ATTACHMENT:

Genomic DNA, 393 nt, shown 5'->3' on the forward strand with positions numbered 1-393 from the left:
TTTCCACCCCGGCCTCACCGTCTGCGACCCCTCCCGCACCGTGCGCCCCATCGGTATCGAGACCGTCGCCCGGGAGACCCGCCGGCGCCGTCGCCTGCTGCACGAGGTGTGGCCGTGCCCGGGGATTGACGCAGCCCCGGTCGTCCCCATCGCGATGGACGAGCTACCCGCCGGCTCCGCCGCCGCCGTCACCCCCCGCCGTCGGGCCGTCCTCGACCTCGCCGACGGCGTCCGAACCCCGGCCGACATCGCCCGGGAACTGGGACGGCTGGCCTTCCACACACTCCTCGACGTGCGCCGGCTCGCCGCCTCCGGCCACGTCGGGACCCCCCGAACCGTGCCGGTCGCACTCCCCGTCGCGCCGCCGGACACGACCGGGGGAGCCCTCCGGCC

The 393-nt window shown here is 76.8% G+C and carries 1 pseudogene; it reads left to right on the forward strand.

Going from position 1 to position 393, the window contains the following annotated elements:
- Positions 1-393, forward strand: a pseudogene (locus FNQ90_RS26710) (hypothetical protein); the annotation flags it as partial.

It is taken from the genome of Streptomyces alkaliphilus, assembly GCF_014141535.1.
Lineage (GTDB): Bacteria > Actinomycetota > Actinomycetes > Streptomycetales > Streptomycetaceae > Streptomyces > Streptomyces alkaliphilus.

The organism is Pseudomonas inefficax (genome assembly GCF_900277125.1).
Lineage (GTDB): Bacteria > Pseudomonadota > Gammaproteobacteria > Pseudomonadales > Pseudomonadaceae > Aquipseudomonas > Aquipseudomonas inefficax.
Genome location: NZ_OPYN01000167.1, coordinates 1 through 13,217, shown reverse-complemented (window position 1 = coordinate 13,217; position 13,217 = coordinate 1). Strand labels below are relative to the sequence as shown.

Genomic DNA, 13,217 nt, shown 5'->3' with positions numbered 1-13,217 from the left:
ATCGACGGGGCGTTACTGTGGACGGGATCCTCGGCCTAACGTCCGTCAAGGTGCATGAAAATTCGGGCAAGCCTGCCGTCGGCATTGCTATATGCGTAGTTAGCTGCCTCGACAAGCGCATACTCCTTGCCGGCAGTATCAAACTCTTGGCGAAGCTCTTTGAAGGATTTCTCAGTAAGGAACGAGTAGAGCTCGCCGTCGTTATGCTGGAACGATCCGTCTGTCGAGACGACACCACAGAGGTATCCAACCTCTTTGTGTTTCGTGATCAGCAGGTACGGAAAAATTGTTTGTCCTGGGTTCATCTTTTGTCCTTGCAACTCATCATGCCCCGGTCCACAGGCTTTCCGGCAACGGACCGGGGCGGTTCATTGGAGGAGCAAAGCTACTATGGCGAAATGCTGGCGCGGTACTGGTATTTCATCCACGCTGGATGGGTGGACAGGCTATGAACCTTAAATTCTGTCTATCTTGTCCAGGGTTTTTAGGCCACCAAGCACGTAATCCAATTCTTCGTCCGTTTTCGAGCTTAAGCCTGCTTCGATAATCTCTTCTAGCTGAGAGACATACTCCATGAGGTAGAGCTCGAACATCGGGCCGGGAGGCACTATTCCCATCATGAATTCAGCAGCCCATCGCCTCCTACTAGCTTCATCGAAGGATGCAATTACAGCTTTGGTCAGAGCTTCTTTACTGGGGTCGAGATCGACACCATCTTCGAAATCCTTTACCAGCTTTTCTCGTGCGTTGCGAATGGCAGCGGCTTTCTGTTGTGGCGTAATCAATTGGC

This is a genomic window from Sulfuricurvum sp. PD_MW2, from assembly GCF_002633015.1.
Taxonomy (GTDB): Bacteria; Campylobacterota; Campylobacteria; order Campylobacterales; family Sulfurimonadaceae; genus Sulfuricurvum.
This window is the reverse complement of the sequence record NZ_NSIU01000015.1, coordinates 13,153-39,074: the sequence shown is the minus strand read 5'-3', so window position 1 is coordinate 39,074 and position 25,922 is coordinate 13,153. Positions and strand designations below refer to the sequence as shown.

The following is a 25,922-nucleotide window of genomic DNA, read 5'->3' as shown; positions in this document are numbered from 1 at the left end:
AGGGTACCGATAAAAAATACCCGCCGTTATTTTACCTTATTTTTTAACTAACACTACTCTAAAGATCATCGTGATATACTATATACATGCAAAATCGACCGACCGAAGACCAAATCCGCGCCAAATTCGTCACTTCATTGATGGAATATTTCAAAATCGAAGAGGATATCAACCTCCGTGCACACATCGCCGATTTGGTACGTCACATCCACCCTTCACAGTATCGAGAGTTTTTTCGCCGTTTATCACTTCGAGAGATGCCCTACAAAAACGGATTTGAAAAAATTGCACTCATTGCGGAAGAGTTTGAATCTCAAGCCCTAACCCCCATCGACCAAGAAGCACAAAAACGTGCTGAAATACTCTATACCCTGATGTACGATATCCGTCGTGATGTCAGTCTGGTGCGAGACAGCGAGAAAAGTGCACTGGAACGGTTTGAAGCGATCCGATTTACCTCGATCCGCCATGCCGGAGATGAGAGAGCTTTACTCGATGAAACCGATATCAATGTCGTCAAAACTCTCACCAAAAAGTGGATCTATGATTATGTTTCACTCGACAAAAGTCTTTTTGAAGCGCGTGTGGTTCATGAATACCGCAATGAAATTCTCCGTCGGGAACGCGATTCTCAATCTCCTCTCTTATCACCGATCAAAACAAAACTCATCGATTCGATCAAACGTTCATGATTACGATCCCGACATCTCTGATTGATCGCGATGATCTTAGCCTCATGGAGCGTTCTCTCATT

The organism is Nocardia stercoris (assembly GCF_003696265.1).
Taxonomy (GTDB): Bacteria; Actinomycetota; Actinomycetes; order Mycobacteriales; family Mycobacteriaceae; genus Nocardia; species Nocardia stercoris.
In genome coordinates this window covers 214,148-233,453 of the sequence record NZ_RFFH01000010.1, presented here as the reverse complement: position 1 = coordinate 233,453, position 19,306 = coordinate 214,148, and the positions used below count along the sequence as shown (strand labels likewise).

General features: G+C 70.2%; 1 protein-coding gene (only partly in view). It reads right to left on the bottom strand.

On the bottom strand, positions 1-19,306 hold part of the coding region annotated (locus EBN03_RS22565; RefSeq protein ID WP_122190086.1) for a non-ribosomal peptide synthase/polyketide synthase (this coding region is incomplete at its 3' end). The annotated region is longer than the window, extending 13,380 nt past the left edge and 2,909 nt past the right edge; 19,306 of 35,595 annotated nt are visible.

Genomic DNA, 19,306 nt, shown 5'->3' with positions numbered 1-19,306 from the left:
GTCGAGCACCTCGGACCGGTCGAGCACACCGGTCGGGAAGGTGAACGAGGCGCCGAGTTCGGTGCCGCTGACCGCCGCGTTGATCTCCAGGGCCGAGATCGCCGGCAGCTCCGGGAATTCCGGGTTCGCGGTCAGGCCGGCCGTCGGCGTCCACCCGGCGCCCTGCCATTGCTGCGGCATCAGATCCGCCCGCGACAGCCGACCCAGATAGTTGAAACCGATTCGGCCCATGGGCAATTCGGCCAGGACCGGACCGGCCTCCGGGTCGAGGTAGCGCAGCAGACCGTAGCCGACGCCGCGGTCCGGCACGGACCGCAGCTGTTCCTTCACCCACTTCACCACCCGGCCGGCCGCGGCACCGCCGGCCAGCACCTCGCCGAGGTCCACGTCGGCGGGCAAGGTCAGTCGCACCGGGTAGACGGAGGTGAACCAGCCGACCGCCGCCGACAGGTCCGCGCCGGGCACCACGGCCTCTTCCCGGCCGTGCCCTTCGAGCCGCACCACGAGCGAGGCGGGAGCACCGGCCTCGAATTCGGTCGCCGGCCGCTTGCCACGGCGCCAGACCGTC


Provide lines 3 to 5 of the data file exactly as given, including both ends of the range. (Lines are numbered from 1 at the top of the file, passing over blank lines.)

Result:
The 393-nt window shown here is 76.8% G+C and carries 1 pseudogene; it reads left to right on the forward strand.

Going from position 1 to position 393, the window contains the following annotated elements:
- Positions 1-393, forward strand: a pseudogene (locus FNQ90_RS26710) (hypothetical protein); the annotation flags it as partial.